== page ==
Quite the opposite IMO. Showing a different framing than the one intended (and eventually captured), as well as having parallax errors can be seen as "interpretation" - both solved by the single lens reflex viewfinder system.
If so, what about showing a different depth of field than the one intended and eventually captured, which problem (common to sportsfinder, rangefinder and SLR OVF) is solved by EVF? Same with dynamic range, white balance and so on?
01-03-2015, 05:01 AM   #326
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QuoteOriginally posted by Mistral75 Quote
If so, what about showing a different depth of field than the one intended and eventually captured, which problem (common to sportsfinder, rangefinder and SLR OVF) is solved by EVF? Same with dynamic range, white balance and so on?
Solved is maybe a bit too optimist. Nobody is going to look at the picture the way one look at an EVF or OVF. The time to look at it is also very different. One may look for a second to a picture that needed hours of preparation and stare one minute on a shoot took in one second.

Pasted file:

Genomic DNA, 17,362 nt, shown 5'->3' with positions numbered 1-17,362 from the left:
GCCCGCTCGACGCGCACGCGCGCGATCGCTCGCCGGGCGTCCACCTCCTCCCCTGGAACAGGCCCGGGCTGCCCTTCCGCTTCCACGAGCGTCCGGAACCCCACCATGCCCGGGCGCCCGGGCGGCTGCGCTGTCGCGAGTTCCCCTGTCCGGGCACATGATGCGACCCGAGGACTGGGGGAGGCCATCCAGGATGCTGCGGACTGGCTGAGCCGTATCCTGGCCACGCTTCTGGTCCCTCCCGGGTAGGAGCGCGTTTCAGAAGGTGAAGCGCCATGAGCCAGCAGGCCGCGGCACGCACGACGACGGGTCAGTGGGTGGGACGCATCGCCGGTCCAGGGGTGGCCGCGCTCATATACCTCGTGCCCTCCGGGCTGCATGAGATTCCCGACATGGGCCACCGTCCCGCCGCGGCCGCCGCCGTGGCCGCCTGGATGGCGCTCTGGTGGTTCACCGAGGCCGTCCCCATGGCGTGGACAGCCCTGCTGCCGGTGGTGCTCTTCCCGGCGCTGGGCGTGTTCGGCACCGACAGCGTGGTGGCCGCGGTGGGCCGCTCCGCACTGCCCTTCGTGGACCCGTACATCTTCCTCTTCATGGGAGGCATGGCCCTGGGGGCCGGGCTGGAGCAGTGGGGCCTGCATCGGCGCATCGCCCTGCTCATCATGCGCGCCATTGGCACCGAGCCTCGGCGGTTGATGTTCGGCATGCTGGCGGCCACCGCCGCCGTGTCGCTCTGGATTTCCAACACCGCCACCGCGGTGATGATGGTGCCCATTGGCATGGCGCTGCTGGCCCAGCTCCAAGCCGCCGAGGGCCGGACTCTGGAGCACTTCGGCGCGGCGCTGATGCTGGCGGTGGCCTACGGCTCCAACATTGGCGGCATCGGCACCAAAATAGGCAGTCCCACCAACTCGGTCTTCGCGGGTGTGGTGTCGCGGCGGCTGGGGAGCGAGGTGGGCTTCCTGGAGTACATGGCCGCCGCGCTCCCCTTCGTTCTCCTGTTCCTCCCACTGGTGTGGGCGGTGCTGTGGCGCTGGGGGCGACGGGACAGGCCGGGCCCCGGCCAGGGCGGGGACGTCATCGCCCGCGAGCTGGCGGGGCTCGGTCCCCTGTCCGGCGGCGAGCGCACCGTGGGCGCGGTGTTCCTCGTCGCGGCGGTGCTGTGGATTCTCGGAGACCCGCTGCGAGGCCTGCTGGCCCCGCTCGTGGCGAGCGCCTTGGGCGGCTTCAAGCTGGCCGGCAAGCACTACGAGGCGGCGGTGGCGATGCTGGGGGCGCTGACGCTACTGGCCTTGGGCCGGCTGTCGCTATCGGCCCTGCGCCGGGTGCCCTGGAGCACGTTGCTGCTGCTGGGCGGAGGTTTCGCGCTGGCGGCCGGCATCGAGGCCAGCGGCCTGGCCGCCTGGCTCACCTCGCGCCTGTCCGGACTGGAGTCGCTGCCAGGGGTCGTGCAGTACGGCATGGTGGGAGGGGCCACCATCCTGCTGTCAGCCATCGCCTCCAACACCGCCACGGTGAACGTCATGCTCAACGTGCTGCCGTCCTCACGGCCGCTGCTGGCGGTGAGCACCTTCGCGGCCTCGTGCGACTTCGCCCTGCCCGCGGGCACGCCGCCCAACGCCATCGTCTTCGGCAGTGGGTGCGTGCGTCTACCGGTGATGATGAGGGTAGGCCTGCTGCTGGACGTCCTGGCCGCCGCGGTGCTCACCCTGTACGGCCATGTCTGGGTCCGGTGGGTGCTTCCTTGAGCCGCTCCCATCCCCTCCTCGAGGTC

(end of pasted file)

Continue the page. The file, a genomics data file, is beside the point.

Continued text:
There no issue to preview instantly depth of field up to f/5.6-8 with OFV and this is more the kind of apperture that can be problematic anyway. But to be review really the depth of field entirely and the bokeh may need some time and involve to view it on the final intended media for quit some time.

EFV might help a bit but the key aspect here seems to be experience.
01-03-2015, 05:15 AM   #327
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QuoteOriginally posted by Nicolas06 Quote
Solved is maybe a bit too optimist. Nobody is going to look at the picture the way one look at an EVF or OVF. The time to look at it is also very different. One may look for a second to a picture that needed hours of preparation and stare one minute on a shoot took in one second.

There no issue to preview instantly depth of field up to f/5.6-8 with OFV and this is more the kind of aperture that can be problematic anyway. But to be review really the depth of field entirely and the bokeh may need some time and involve to view it on the final intended media for quit some time.